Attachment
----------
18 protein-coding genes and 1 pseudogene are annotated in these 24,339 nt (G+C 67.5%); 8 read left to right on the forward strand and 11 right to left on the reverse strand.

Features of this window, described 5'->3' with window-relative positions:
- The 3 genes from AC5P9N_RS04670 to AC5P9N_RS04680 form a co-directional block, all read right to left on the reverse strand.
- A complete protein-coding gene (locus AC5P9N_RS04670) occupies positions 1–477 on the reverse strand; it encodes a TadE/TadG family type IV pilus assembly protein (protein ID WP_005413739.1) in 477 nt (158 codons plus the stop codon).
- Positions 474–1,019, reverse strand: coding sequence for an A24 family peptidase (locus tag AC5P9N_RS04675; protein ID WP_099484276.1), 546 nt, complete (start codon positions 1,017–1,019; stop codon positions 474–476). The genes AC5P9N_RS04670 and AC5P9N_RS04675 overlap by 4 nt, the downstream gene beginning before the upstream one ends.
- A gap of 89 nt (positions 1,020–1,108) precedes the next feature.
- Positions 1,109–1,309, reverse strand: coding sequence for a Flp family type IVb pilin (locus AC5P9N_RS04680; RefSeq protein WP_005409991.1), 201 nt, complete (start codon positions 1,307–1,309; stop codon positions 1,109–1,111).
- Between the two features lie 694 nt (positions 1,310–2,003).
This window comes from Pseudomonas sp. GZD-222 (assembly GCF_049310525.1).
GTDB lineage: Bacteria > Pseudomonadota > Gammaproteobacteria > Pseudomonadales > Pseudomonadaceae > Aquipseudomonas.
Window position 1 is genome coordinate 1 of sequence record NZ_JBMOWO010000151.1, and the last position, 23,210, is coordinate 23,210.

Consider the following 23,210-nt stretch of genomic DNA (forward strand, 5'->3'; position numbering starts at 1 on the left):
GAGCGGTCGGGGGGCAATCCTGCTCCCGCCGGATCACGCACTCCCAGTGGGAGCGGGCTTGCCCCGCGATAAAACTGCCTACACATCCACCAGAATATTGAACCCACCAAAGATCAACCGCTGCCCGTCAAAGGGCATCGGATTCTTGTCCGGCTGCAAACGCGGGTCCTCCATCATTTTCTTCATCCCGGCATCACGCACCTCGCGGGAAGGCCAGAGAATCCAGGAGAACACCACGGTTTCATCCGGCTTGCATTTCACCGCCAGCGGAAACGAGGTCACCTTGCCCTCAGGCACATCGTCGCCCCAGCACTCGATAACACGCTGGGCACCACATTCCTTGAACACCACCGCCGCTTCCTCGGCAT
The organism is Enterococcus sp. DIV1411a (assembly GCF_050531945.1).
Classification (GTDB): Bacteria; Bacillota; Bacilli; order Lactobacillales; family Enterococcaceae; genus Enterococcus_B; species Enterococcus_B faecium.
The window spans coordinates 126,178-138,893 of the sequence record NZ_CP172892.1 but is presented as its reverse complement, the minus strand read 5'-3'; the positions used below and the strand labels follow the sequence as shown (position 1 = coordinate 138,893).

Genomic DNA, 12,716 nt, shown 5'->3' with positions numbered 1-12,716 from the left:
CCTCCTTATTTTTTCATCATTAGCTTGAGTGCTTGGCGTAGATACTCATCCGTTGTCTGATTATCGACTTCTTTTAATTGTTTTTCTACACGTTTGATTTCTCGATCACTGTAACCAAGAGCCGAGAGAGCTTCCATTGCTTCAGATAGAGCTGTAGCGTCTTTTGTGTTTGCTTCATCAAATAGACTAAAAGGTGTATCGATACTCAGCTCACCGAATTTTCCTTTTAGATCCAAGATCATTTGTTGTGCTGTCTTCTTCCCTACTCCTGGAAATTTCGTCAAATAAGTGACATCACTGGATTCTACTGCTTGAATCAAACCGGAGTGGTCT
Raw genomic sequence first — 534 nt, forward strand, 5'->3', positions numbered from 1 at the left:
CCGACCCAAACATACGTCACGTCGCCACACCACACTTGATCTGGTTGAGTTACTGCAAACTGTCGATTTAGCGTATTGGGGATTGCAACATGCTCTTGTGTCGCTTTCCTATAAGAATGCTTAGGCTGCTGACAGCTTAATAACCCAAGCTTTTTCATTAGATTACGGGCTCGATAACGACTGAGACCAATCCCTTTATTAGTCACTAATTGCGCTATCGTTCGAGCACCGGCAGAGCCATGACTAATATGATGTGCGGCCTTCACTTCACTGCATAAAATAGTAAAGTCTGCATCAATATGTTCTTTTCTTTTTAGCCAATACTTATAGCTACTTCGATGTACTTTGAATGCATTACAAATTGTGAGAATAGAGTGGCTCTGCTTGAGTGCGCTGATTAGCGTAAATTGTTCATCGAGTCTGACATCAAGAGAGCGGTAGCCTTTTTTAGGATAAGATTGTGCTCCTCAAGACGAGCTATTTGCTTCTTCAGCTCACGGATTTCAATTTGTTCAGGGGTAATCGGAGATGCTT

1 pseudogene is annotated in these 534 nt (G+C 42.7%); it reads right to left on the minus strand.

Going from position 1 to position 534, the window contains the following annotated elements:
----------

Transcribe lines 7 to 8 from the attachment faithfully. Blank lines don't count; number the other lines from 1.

- Positions 1,109–1,309, reverse strand: coding sequence for a Flp family type IVb pilin (locus AC5P9N_RS04680; RefSeq protein WP_005409991.1), 201 nt, complete (start codon positions 1,307–1,309; stop codon positions 1,109–1,111).
- Between the two features lie 694 nt (positions 1,310–2,003).